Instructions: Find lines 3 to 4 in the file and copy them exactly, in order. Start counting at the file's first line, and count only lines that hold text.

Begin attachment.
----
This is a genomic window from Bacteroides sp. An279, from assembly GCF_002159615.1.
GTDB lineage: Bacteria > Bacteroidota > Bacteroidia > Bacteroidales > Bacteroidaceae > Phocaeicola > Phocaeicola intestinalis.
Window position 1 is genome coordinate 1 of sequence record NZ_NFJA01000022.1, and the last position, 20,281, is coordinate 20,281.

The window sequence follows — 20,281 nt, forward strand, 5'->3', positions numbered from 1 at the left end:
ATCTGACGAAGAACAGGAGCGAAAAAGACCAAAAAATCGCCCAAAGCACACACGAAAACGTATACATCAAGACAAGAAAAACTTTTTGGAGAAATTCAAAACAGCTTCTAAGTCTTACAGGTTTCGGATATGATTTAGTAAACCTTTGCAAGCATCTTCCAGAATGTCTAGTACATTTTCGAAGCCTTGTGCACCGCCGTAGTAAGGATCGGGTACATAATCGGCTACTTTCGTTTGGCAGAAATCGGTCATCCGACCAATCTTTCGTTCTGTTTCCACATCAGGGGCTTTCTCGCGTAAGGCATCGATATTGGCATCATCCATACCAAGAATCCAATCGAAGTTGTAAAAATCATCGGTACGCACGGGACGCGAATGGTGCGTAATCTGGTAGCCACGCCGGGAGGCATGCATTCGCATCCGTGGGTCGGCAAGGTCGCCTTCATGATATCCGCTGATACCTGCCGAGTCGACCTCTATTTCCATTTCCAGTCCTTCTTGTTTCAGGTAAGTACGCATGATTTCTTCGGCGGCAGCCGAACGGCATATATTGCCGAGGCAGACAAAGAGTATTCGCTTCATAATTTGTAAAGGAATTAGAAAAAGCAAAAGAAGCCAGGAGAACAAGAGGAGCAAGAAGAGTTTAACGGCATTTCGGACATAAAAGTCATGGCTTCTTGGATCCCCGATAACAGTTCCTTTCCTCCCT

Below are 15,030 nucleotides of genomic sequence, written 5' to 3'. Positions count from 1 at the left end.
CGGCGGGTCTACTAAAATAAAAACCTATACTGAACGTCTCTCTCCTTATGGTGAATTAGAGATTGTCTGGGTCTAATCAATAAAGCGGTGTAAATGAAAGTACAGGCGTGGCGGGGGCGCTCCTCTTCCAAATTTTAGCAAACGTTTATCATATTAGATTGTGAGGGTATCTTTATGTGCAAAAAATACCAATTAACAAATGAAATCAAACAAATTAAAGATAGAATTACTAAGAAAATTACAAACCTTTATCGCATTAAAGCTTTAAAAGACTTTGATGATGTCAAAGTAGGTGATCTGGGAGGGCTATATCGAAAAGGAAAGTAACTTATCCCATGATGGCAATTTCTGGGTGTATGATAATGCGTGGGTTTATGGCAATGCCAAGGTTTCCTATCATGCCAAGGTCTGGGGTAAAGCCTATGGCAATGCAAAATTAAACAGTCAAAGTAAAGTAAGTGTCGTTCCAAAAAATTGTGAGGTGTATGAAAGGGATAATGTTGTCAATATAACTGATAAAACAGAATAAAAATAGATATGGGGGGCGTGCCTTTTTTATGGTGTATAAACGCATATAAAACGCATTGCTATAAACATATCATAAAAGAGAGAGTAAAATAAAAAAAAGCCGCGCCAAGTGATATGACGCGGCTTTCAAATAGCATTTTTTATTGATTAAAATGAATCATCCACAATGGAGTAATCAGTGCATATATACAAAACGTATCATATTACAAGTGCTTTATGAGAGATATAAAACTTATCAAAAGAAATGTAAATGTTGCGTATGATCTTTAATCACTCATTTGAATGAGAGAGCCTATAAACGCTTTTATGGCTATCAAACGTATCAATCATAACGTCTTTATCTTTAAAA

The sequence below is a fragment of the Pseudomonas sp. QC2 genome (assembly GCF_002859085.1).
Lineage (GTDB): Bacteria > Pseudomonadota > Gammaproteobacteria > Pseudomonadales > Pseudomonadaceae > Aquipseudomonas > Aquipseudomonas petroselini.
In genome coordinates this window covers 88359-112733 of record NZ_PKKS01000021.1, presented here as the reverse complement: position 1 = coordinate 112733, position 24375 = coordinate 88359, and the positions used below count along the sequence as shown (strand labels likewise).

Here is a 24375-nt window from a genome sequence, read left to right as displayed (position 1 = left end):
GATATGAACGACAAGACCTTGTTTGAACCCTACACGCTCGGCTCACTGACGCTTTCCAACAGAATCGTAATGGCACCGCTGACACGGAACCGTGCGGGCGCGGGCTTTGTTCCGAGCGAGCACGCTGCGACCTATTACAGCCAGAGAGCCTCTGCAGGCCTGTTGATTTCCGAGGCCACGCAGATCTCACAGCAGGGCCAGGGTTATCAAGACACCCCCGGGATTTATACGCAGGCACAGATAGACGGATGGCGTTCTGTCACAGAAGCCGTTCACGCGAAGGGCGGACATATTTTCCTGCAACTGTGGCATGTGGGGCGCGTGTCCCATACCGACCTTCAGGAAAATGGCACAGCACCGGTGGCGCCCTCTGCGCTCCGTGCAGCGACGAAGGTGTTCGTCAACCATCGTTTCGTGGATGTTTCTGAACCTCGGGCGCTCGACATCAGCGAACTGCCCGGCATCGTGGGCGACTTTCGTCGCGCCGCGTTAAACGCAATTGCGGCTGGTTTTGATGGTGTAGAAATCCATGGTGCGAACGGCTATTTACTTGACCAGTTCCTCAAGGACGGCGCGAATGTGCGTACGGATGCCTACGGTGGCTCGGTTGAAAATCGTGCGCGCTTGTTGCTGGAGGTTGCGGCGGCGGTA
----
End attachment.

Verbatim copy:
Window position 1 is genome coordinate 1 of sequence record NZ_NFJA01000022.1, and the last position, 20,281, is coordinate 20,281.

The window sequence follows — 20,281 nt, forward strand, 5'->3', positions numbered from 1 at the left end: